David C. Coates

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David C. Coates
Lieutenant Governor of Colorado
In office
1901–1902
Governor James Bradley Orman
Preceded by Francis Patrick Carney
Succeeded by Warren A. Haggott
Personal details
Born (1868-08-09)August 9, 1868
Brandon, County Durham, England
Died January 17, 1933(1933-01-17) (aged 64)
North Hollywood, California, U.S.
Political party Democratic Party, Socialist Party of America
Occupation businessman, publisher

David Courtney Coates (August 9, 1868 – January 17, 1933) was a Pueblo, Colorado businessman,[1] a radical, the 11th Lieutenant Governor of Colorado, secretary of Colorado's State Federation of Labor, and a friend to Big Bill Haywood.

Coates was born in Brandon, Durham, England.[2] In 1901, Lieutenant Governor Coates volunteered, and was dispatched by Colorado Governor James Orman, to be part of a commission sent to Telluride to investigate an uprising of miners from the Western Federation of Miners during a strike. A shooting war was triggered when one of the strikers, believed to have been unarmed, had been shot through the throat by a deputized mine guard. In spite of intense pressure from others, Coates helped to persuade the governor not to send the Colorado National Guard. The commission was able to effect a settlement between the miners and the company, negotiating between union leader Vincent St. John and the Smuggler-Union Mine Company's general manager, Arthur L. Collins.[3]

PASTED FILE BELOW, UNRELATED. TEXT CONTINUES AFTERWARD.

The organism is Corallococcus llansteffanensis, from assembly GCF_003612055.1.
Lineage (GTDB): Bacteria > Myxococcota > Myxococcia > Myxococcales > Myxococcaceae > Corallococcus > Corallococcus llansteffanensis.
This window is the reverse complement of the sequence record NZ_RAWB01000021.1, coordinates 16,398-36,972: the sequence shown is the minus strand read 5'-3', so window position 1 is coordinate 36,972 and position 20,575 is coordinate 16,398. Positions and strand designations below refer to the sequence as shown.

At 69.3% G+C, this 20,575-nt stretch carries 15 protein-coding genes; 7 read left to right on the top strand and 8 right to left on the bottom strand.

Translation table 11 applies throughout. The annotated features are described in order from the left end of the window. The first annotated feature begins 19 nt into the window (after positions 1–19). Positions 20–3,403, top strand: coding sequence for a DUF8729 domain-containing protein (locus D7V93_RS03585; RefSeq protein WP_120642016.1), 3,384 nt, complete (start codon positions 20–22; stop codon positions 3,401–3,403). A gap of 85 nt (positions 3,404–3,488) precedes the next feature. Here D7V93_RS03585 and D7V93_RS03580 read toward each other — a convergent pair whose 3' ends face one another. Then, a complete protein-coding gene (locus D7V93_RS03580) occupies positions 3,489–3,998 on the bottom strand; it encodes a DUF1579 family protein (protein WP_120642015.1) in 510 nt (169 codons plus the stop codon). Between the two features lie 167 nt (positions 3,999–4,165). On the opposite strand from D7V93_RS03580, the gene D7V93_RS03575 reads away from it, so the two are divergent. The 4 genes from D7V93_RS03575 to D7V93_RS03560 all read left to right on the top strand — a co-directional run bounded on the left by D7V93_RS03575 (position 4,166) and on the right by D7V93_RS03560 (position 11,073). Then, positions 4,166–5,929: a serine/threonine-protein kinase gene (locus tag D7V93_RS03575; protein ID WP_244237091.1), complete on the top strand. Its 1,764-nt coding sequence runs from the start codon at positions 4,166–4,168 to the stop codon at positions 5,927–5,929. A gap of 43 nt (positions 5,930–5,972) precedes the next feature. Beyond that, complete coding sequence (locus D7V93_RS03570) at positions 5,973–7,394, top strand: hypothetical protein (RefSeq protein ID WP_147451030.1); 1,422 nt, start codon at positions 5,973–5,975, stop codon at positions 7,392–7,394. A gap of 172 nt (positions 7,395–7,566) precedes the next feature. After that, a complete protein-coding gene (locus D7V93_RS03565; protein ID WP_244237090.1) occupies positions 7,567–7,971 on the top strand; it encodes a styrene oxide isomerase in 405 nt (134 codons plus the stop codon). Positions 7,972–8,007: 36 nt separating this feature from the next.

Coates was present at the founding convention of the Industrial Workers of the World.[4] Coates was offered the presidency of that organization, but declined to accept it.[5] The IWW later abolished the office of the presidency.

In his autobiography, Bill Haywood credited Coates with suggesting a slogan for the IWW: an injury to one is an injury to all.[6] The slogan has since been used by a number of labor organizations.

After leaving office, Coates was a member of the Socialist Party of America. He left the party over its pacifist policies and headed the short-lived National Party during World War I. Coates collapsed and died at his home in North Hollywood, California in 1933.[7][8]

References[edit]

  1. ^ The Corpse On Boomerang Road, Telluride's War On Labor 1899-1908, MaryJoy Martin, 2004, page 78.
  2. ^ [1]
  3. ^ The Corpse On Boomerang Road, Telluride's War On Labor 1899-1908, MaryJoy Martin, 2004, pages 78-79, and 85-87.
  4. ^ Roughneck: The Life and Times of Big Bill Haywood, Peter Carlson, 1983, pp. 78.
  5. ^ Roughneck: The Life and Times of Big Bill Haywood, Peter Carlson, 1983, pp. 84.
  6. ^ William Dudley Haywood,The Autobiography of Big Bill Haywood,1929,pp. 186.
  7. ^ [2]
  8. ^ [3]